Dominant trees are Daurian larch (Larix dahurica), Siberian spruce (Picea ovovata), Siberian fir (Abies sibirica), and the Siberian stone pine (Pinus sibirica). The understory is composed of Dwarf birches (Betula), Cranberry (Vaccinium oxycoccus), and Bilberry (V. myrtillus).

The taiga is home to Russia's largest populations of brown bear (Ursus arctos), moose (Alces alces), wolf (Canis lupis), red fox (Vulpes vulpes), reindeer (Rangifer tarandus), wolverine (Gulo gulo), and the sable (Martes zibellina).

Bird species include the golden eagle (Aguila chrysaetus), black-billed capercaillie (Tetrao parvirostris), Siberian spruce grouse (Falcipennis falcipennis), Siberian accentor (Prunella montanella), great gray owl (Strix nebulosa), and Naumann's thrush (Turdus naumanni).

In Krasnoyarsky Krai, which constitutes only part of the ecoregion, there are 4 species of amphibians, 2 species of reptiles, 203 species of birds and about 80 mammals. There are 11 nationally threatened vertebrate species, including Aquila chrysaetos, Pandion haliaetus, Falco peregrinus, Ciconia nigra and Grus monacha.
 / ©: WWF-Canon / Vladimir FILONOV
Red fox (Vulpes vulpes); Bikin River, Siberia, Russian Federation.
© WWF-Canon / Vladimir FILONOV

Featured species

Great gray owl (Strix nebulosa) is dark grey overall interspersed with bars and flecks of light grey and white. Although they appear to be amongst the largest owls, much of this bulk is due to their fluffy plumage, and the great gray owl weighs half as much as other owls of a similar size. Its large head and prominent facial disk make the yellow eyes appear small. A noticeable white ‘moustache’ strip is under the facial disk, broken by a black ‘bow-tie’. The feet are heavily feathered and remain hidden from view.

These Owls are active at night, but also at dusk and just before dawn. They may also be active during the day during breeding season. They fly with soft, slow wingbeats and generally do not often move more than short distances between. It hunts mainly during early morning and late afternoon. It uses its excellent hearing to locate its prey which includes rodents, rats, mice, shrews, squirrels, rabbits, chipmunks, moles, and weasels.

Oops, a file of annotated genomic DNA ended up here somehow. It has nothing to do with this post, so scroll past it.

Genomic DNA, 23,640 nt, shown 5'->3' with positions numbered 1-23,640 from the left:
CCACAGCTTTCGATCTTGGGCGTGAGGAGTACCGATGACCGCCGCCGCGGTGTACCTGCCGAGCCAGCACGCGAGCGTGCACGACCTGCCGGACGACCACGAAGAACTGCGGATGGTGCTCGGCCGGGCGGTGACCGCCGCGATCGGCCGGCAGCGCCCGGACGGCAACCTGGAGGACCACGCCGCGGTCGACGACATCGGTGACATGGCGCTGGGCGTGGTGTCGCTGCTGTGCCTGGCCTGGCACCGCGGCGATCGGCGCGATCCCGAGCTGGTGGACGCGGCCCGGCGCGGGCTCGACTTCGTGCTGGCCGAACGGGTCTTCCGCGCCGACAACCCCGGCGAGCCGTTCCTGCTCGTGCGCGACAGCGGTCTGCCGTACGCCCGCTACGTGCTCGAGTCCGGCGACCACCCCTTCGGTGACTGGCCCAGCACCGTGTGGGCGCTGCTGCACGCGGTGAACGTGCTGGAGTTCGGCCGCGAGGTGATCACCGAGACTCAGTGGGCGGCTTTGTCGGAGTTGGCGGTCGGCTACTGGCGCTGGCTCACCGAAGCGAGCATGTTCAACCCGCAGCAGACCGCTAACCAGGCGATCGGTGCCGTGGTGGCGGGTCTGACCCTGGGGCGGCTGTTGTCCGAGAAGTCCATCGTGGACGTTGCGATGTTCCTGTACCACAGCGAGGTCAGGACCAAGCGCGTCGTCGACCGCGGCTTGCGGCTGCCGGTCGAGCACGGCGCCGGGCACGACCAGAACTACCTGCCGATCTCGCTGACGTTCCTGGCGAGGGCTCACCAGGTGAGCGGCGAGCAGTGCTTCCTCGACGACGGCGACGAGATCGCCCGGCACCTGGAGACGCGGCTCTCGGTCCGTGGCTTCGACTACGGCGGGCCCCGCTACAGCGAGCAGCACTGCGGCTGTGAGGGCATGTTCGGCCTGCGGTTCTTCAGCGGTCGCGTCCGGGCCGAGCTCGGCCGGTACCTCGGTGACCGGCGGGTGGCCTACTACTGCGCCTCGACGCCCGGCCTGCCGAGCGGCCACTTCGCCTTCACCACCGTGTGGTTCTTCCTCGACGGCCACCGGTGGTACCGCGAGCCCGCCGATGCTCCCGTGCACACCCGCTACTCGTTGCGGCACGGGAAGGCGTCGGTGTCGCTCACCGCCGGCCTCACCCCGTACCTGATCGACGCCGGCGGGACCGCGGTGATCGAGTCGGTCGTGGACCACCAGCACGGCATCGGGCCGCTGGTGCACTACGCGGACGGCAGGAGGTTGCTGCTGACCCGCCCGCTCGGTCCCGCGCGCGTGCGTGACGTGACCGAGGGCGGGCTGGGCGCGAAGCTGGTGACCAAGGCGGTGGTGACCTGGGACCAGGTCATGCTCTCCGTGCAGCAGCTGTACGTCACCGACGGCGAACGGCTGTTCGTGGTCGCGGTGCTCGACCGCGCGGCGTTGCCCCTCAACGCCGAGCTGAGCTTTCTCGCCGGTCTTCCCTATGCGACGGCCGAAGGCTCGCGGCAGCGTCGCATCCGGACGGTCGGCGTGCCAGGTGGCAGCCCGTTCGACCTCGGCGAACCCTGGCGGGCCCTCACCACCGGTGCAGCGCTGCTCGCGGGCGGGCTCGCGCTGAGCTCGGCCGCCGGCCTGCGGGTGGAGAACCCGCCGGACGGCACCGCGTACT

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Threats
Coal mining, logging, pollution, oil and gas development all pose threats. Several major hydroelectric projects are also planned for the region. The existing network of protected areas is not sufficient for such an extensive region. Also worrying are widespread forest fires, intensive clear-cuts in the central and southern taiga subzones and poaching, which threaten the viability of species such as the Siberian tiger.
 / ©: WWF-Canon / Hartmut JUNGIUS
Diamond mining along the Ebelja river. Eastern Siberian Taiga, Republic of Yakutsk, Russian Federation.
© WWF-Canon / Hartmut JUNGIUS
WWF’s work
The threat posed to species including the Siberian tiger and Amur leopard is of global significance. The Russian Far East region of Primorski Krai and Khabarovsk Krai represents the last remaining habitat of Siberian tigers.

WWF works to protect the Siberian tiger and its habitat. One example of the work WWF undertakes in this region is a project which aims to:

- Conserve tiger populations and regional biodiversity by channeling funds to appropriate agencies to control widespread poaching of tigers and other wildlife.

- Collaborate with Russian scientists, conservationists, and local stakeholders in preparing and implementing habitat conservation plans and developing a framework for a comprehensive wildlife and resource management plan for the Amur region.

- Support educational programmes aimed at enhancing awareness of environmental and conservation issues in local communities.

Read more: